The recent contest between the Pittsburgh Steelers and the Tennessee Titans was supposed to be for all intents and purposes, a “clash” of the two Titans, not just the boys from Tennessee.
The game or event, whichever name that you prefer to call the competition, was the kick-off for the 2009 NFL season, was billed as a bloodbath waiting to happen, and a war in cleats.
However, it turned out to be anything but. There was supposed to be a high level of intrigue attached because of the way that the Titans who earned the No. 1 seed going into the 2008 post-season, easily handled the Steelers and “desecrated” the flag of the Steelers nation when the Black and Gold visited Tennessee as the regular season drew to a close.
Instead, the team from south of the Mason Dixon line couldn’t stop the team from the steel city when it counted. It was a great contest but Pittsburgh appeared to be concentrating on rolling down to Dolphin Stadium in Miami to play a contest on Feb. 7, 2010 as opposed to exerting energy over the battering of a “Terrible Towel” that a few Titans performers decided to profile as a demonstration to top off their victory over the boys of steel to seal their place as the numero uno seeded team in 2008.
I really think that the players get it. What good is a terrible towel or any other towel if it cannot be used to polish a Lombardi Trophy after the Super Bowl has been played and won? Symbolism will never win a championship.
The Green Bay Packers are honored enough to have the NFL Championship trophy named after their legendary and innovative coach. That symbol is not nearly enough of a motivating factor that the team from the Wisconsin consistently hoists the Lombardi trophy year after year celebrating NFL supremacy.
If symbols were such a motivator, couldn’t the Packers make cardboard replicas of the Lombardi Trophy, and pass them out to the Packers nation to use as a rallying point for their team?
|REPEAT PERFORMANCE—Big Ben Roethlisberger congratulates Super Bowl MVP Santonio Holmes after they connected on a 34-yard touchdown pass.
Men who are paid millions of dollars to perform on the gridiron should use their frequent visits to the ATM machines and bank tellers as a valid motivator and inspiration to play and be the best that they can be as opposed to getting hyped over a towel that for all intents and purposes is symbolic and should remain as such. I loved and respected the founder of the “Terrible Towel,” the late Myron Cope, probably more than most. Mr. Cope was a former writer with the New Pittsburgh Courier, (then known as the Pittsburgh Courier). He is an indelible part of the historical fabric of the Courier and none of us will ever forget his broadcast contributions to the history of the Pittsburgh Steelers.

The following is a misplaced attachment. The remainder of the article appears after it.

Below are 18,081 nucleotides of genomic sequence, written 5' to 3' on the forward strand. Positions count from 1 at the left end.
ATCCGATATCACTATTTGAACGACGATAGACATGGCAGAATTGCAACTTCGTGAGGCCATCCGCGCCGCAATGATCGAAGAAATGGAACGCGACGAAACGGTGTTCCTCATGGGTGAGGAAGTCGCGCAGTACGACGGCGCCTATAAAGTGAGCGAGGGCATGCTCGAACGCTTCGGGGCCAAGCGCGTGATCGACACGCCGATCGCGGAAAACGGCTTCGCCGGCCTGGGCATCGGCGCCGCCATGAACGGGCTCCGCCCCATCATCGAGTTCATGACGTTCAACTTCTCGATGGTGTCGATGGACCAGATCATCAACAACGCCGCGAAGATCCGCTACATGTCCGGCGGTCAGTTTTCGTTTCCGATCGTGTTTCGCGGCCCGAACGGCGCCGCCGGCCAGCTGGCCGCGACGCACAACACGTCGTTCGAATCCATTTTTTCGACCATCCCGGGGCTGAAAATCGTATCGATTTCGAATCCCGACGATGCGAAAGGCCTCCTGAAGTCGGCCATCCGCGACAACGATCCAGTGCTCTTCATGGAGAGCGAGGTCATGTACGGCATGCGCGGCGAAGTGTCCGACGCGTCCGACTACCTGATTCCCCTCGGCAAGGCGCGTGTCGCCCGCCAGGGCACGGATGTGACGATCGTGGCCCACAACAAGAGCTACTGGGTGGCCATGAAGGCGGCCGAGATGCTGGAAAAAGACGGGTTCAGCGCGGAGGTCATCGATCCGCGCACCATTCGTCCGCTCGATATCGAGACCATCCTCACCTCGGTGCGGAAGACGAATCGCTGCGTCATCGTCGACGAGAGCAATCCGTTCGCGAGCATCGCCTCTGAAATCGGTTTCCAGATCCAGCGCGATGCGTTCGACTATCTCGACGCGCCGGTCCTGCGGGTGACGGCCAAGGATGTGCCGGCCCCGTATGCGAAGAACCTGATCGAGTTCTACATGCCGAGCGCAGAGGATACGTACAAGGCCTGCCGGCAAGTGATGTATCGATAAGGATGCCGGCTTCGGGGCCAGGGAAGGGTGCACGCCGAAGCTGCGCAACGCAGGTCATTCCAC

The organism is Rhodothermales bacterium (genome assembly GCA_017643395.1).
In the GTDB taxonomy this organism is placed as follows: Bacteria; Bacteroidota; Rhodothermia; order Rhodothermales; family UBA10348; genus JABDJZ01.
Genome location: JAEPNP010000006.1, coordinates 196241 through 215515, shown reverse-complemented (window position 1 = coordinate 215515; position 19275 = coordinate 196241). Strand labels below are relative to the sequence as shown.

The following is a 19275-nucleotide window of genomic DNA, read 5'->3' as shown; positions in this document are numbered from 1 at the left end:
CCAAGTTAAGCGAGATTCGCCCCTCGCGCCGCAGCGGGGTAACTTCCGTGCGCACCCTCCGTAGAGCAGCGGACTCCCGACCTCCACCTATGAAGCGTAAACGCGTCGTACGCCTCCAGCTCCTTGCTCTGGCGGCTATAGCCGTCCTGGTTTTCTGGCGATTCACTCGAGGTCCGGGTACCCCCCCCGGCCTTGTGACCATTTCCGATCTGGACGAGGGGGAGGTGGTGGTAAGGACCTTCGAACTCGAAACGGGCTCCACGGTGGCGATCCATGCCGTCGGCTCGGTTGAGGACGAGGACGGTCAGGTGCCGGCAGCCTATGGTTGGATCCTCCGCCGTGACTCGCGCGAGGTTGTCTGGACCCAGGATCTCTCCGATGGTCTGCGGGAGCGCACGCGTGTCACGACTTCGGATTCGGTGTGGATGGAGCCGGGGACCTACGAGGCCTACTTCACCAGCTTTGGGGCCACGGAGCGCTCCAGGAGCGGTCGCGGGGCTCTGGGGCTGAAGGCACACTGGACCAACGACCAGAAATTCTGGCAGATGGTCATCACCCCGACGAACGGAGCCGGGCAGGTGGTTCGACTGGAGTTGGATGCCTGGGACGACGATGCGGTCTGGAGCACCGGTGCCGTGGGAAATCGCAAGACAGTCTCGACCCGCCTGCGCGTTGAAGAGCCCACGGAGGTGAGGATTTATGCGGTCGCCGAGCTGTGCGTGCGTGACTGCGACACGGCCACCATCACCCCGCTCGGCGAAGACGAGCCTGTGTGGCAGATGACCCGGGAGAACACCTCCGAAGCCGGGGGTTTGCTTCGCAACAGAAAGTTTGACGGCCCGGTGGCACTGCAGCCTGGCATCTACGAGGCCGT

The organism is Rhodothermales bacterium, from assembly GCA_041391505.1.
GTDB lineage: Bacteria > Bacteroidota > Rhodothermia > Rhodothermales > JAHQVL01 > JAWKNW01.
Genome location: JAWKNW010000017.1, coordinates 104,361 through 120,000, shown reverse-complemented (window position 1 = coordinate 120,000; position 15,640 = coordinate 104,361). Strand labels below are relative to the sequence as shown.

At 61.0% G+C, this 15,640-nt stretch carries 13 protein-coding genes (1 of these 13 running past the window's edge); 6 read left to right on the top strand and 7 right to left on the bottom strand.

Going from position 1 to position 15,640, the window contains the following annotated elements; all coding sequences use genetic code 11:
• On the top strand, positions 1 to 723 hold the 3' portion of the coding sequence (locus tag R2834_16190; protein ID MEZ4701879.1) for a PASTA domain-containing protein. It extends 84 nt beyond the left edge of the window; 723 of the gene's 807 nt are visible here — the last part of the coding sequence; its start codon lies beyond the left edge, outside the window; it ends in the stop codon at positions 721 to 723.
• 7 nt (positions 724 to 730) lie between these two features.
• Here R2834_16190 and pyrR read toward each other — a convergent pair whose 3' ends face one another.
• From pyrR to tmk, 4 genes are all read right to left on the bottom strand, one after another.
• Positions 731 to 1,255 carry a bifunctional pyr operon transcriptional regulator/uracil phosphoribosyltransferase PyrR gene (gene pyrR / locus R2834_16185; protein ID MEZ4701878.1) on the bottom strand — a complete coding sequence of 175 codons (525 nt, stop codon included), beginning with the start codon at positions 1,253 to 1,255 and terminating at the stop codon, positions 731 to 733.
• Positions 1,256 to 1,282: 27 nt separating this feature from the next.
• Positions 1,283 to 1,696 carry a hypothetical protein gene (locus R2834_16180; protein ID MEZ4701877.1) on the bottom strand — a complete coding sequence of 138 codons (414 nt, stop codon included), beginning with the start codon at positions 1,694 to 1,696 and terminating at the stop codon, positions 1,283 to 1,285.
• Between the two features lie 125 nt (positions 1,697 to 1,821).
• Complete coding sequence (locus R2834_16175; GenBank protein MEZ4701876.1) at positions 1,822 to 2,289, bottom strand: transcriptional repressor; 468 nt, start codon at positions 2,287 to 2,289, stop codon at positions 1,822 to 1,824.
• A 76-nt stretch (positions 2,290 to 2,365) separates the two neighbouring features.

But let’s take a look back. Remember the invention of the late Pittsburgh Pirates broadcaster Bob Prince called the “Green Weenie?” Well, for those of you who are not as long in the tooth as I am I am going to take you back a little.
The Green Weenie was a gimmick from the impish mind of Mr. Prince and Pirates’ trainer Danny Whelan in the mid-1960s. However, it started to gain popularity during the 1966 Pirates season. It was a plastic rattle made in the shape of a hot dog and when it was waved at the opposition it allegedly was supposed to put a hex or curse on them but when it was waved at the Pirates players it was supposed to bring them good luck.
Now the way that the Pirates have performed for the past 17 years it might be a good idea to resurrect the “Weenie” for the 2010 season.
The Pirates did not win the pennant in 1966 but the Weenie seemed to still have a positive effect on the team. Roberto Clemente won the National League MVP award and his fellow outfielder Matty Alou won the NL batting title. Second baseman Bill Mazeroski led the league in double plays, so the Green Weenie still had its mojo working, or did it?
There were even some theories that the hex still affected players even when they were not on the baseball diamond. According to the Aug. 12, 1966 issue of Time magazine; “When the Pirates played the Giants two weeks ago, Prince pointed a Weenie at [Giants pitcher] Juan Marichal. Marichal won the game, 2-1 but the next day he caught the third finger of his pitching hand in a car door and missed two scheduled turns on the mound. In Pittsburgh, the Pirates were trailing the Philadelphia Phillies 3-1 in the seventh inning when Mr. Prince’s broadcast partner, Don Hoak, implored him to use the Weenie. “Not yet,” said Prince. In the eighth inning with the Pirates still trailing by two runs, Bob Prince gave in and waved the Weenie. The Pirates scored four runs and won the game 5-3. “Remember,” Prince said to Hoak, “never waste the power of the Weenie.” Bob Prince also failed to mention that a mind is a terrible thing to waste.
If curses, hexes, spells, ghouls and goblins were effective, the ghosts of Steelers past would be roaming around the line of scrimmage helping current players put a few more sacks up on the NFL leader board and the late Vince Lombardi would be guiding the Packers of 2009 toward another championship but that is not how it works.
The Titans were beaten by Ben Roethlisberger, Santonio Holmes, James Harrison, Heath Miller, James Farrior and Ike Taylor. The Titans were not defeated by the Terrible Towel or the people waving them. Just remember that symbols and past history does not win games. What have you done for me lately, baby?
(Aubrey Bruce can be reached at: firstname.lastname@example.org.)